They were correct. Two chances — 1995's Thank You and Sweet Sixteen, two years later — were all they got before being sent on their way and, being smarter than they appeared, it was in their contract that Virgin had to pay them to get rid of them. So they went back to their original indie home, Drag City, for last year's Accelerator and their latest, Veterans of Disorder, a fitting title for the music and the duo's approach. After being together more than a decade and sharing a house in the middle of nowhere, it would seem that the two have a singular focus. That would be incorrect.

The pair disagrees "all the time," according to Herrema. "It's a give-and-take. I think that (for) anybody that's in a band that is around for the long haul, and basically has two people that are ultimately the last word, it's one way or the other. It's all or nothing. You have to go through and make those compromises and see yourself clear into the future. Otherwise you might as well sleep a lot."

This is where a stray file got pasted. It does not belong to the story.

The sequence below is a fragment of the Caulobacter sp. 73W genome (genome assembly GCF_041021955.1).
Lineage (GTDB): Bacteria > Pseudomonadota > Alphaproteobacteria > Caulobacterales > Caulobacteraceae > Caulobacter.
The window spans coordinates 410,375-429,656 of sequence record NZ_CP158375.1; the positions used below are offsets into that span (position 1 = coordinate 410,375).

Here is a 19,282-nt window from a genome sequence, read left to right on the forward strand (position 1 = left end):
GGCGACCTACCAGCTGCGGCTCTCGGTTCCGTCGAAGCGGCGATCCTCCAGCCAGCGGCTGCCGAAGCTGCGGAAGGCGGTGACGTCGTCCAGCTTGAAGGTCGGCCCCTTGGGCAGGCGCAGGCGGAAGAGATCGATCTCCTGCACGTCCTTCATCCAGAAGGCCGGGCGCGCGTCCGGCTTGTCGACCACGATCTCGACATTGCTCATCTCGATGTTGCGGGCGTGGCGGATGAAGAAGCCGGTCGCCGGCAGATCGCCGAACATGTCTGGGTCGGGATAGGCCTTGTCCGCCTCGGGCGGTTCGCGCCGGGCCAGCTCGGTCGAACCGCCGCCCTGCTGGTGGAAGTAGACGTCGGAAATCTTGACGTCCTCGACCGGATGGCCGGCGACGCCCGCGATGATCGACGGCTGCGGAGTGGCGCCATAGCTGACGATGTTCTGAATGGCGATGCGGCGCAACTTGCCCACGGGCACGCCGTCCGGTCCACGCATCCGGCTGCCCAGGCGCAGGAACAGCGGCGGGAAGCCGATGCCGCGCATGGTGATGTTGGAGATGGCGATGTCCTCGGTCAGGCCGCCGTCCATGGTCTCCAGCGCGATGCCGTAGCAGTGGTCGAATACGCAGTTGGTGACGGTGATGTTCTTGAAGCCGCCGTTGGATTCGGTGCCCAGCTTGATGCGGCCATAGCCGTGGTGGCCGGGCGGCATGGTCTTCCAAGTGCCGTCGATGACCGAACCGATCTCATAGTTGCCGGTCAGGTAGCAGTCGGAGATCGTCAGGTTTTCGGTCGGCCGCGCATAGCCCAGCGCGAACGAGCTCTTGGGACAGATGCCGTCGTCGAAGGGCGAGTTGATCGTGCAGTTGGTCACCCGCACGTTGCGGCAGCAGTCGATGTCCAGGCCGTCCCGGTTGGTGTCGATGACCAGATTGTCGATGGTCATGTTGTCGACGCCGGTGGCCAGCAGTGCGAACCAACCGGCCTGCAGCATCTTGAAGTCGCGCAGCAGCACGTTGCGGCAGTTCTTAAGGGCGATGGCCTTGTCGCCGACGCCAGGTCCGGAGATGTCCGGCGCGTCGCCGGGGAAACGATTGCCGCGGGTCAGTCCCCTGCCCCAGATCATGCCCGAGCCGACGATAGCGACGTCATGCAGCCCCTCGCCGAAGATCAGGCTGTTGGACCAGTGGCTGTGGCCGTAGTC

They resolve artistic disagreements by looking at the merits of what the other wants to do, she says. But when each person gets one vote, getting things done also involves a lot of planning.

"We come up with an idea, a plan: We figure out the instrumentation, hire the musicians, decide if it's going to be recorded live or track by track — those kinds of things," she says. "Which we end up agreeing on in the end, because nothing gets past that stage until we've come to a general consensus as to how it should be. Since we have the availability of a 32-track studio on the wing of our house, it could really get overwhelming if we were to use it on a daily basis. We'd probably create a lot of bullshit, extraneous stuff that I tend to hear a lot of coming out lately. So what we try and do is limit ourselves greatly."

The meticulous arranging doesn't mean that Veterans of Disorder sounds organized. It is, in fact, a very noisy record. But it has a Caribbean sound in parts, particularly on the skronking and swinging Calypso of "The Exception," something that actually crept into the mix unplanned.